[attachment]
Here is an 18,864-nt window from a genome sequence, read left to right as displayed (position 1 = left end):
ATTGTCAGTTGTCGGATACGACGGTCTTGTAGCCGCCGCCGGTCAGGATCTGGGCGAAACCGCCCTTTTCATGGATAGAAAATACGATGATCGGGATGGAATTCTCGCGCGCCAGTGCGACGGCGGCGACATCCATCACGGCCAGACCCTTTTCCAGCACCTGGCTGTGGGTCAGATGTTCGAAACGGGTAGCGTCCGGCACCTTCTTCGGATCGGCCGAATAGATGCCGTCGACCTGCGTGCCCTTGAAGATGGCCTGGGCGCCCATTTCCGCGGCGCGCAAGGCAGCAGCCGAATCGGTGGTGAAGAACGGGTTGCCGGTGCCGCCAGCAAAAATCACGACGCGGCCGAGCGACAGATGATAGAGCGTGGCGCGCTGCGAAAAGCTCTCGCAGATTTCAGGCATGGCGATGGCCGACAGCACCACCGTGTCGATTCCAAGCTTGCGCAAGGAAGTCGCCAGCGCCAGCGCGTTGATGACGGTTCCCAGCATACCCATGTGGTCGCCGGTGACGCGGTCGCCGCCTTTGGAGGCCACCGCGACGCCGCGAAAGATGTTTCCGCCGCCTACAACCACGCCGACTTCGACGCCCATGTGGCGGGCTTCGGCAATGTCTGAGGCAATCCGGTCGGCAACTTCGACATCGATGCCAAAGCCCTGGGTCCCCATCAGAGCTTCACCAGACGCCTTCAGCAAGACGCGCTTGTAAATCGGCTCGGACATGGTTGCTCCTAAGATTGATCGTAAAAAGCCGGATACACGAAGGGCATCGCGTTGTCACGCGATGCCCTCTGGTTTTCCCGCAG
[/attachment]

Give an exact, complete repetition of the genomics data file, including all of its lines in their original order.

Here is an 18,864-nt window from a genome sequence, read left to right as displayed (position 1 = left end):
ATTGTCAGTTGTCGGATACGACGGTCTTGTAGCCGCCGCCGGTCAGGATCTGGGCGAAACCGCCCTTTTCATGGATAGAAAATACGATGATCGGGATGGAATTCTCGCGCGCCAGTGCGACGGCGGCGACATCCATCACGGCCAGACCCTTTTCCAGCACCTGGCTGTGGGTCAGATGTTCGAAACGGGTAGCGTCCGGCACCTTCTTCGGATCGGCCGAATAGATGCCGTCGACCTGCGTGCCCTTGAAGATGGCCTGGGCGCCCATTTCCGCGGCGCGCAAGGCAGCAGCCGAATCGGTGGTGAAGAACGGGTTGCCGGTGCCGCCAGCAAAAATCACGACGCGGCCGAGCGACAGATGATAGAGCGTGGCGCGCTGCGAAAAGCTCTCGCAGATTTCAGGCATGGCGATGGCCGACAGCACCACCGTGTCGATTCCAAGCTTGCGCAAGGAAGTCGCCAGCGCCAGCGCGTTGATGACGGTTCCCAGCATACCCATGTGGTCGCCGGTGACGCGGTCGCCGCCTTTGGAGGCCACCGCGACGCCGCGAAAGATGTTTCCGCCGCCTACAACCACGCCGACTTCGACGCCCATGTGGCGGGCTTCGGCAATGTCTGAGGCAATCCGGTCGGCAACTTCGACATCGATGCCAAAGCCCTGGGTCCCCATCAGAGCTTCACCAGACGCCTTCAGCAAGACGCGCTTGTAAATCGGCTCGGACATGGTTGCTCCTAAGATTGATCGTAAAAAGCCGGATACACGAAGGGCATCGCGTTGTCACGCGATGCCCTCTGGTTTTCCCGCAG